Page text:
UN Global Perspective: focus on indigenous activists, migrants and decent jobs

Joan Carling. Photo: UN Radio/D. Penn

Recognizing indigenous contributions to a sustainable future

The ability to "read" changes in weather patterns or in animal behaviour has saved indigenous communities from natural disasters for centuries. Indigenous activists, who've been meeting at UN Headquarters, are hoping that traditional knowledge like this will be recognized in global efforts to combat climate change and create a more equitable planet. Joan Carling is an expert member of the UN Permanent Forum on Indigenous Issues. She talked to Dianne Penn about indigenous people's expectations for the new Sustainable Development Goals (SDGs).


Refugees stand outside small tents in Belgrade. Photo: UNICEF/ Shubuckl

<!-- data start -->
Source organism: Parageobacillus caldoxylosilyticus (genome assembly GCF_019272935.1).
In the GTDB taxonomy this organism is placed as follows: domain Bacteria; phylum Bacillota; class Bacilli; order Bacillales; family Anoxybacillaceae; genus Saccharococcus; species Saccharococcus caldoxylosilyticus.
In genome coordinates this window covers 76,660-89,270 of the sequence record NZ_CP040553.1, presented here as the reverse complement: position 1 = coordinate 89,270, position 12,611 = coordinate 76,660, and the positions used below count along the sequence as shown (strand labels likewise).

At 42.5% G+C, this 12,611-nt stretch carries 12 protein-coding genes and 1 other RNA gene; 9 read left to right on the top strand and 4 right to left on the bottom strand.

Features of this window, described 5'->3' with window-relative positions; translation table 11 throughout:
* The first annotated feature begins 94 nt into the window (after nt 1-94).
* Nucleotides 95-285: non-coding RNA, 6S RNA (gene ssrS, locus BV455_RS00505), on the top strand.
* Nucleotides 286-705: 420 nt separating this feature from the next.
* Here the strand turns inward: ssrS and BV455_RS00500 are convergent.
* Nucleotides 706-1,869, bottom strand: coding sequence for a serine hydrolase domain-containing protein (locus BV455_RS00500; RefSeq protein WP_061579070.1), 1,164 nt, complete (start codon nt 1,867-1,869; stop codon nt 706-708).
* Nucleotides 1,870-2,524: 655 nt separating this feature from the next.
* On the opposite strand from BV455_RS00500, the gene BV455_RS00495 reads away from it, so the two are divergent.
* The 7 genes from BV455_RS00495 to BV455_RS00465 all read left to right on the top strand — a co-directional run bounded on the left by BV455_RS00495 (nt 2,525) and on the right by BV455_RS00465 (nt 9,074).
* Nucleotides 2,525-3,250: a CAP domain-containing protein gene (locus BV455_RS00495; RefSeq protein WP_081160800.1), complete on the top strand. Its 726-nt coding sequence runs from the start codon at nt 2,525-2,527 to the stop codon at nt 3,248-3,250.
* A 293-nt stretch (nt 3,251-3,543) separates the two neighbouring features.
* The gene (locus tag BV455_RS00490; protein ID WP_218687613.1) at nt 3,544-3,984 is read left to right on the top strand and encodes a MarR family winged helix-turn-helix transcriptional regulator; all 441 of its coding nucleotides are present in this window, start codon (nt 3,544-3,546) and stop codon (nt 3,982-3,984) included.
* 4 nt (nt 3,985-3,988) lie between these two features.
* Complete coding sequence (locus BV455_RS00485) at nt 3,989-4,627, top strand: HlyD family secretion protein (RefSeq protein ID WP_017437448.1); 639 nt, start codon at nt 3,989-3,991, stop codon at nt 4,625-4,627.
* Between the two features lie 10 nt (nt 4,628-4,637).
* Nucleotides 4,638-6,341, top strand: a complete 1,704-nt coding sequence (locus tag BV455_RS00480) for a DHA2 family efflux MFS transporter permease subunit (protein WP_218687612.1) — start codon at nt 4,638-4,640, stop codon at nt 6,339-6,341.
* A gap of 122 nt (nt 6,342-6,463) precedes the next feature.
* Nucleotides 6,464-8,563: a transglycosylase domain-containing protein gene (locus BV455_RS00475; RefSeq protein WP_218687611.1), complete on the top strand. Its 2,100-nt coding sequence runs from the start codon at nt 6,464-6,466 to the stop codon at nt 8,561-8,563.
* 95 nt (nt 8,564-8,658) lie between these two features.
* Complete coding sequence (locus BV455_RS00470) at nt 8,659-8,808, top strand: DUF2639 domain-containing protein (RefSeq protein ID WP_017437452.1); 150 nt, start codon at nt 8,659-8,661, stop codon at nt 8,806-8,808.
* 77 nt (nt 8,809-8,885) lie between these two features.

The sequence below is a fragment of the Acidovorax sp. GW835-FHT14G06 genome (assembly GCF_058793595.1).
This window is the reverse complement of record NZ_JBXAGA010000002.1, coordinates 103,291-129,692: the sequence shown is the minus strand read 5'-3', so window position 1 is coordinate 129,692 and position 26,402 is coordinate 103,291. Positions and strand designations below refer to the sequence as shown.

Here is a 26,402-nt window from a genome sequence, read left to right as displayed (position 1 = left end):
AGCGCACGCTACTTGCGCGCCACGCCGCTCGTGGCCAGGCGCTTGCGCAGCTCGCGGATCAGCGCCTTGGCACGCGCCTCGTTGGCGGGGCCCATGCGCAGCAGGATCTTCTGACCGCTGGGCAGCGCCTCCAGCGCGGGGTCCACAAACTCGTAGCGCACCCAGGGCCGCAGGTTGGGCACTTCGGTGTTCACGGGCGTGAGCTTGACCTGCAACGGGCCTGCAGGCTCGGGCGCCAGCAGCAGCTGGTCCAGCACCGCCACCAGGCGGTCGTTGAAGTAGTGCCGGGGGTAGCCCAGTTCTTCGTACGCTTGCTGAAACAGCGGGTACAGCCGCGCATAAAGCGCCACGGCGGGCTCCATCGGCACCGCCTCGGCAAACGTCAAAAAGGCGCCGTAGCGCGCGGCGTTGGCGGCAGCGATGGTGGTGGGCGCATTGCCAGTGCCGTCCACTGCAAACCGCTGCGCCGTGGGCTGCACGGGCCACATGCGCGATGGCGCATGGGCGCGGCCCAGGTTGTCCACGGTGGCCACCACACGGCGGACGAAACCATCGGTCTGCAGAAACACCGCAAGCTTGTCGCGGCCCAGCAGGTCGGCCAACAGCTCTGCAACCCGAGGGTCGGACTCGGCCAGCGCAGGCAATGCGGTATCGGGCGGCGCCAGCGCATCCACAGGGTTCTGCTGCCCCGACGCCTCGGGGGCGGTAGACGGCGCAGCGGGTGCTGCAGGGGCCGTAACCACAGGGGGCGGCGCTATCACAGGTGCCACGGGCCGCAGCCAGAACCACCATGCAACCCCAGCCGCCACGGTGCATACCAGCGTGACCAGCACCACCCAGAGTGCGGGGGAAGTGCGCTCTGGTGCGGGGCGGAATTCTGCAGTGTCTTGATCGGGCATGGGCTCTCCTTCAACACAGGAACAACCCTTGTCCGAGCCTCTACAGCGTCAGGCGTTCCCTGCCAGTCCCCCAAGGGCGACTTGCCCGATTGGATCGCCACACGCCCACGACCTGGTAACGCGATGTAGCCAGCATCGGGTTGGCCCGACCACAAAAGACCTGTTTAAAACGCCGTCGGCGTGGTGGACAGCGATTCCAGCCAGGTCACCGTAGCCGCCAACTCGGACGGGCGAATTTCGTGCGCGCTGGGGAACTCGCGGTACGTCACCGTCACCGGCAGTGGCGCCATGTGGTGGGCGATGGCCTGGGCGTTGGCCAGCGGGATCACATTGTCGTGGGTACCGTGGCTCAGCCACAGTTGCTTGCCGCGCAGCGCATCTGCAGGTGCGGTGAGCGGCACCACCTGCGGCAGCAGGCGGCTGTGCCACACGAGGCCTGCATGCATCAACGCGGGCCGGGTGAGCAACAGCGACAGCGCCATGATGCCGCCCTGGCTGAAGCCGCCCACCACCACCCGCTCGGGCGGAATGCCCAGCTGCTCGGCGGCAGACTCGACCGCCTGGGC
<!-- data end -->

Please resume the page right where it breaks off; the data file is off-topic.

Cities have "humanitarian duty" to accept migrants

Cities, especially in Europe, have a "humanitarian duty" to accept migrants and refugees, according to the chief of the UN settlements agency, UN Habitat. Last year, one and a half million Syrians arrived in Europe after fleeing their country, the majority of whom are hoping to build new lives in urban areas. Joan Clos, Executive Director of UN Habitat, says the increased levels of migration are the "new normal." Daniel Dickinson asked him why migration, is an urban issue.



Guy Ryder. UN Photo / Daniel Johnson

Lack of decent jobs threatens poverty reduction, ILO chief warns

Decades of progress in reducing poverty could be undone by a lack of decent jobs and stagnating growth, according to top UN labour experts . The International Labour Organization (ILO) says a third of workers in poorer countries earn less than US$ 3.10 per day. Here's Daniel Johnson in Geneva.

Presenter: Matthew Wells
Production Assistant: Ana Carmo
Duration: 10'00″


Filed under UN Global Perspective.
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November 2017
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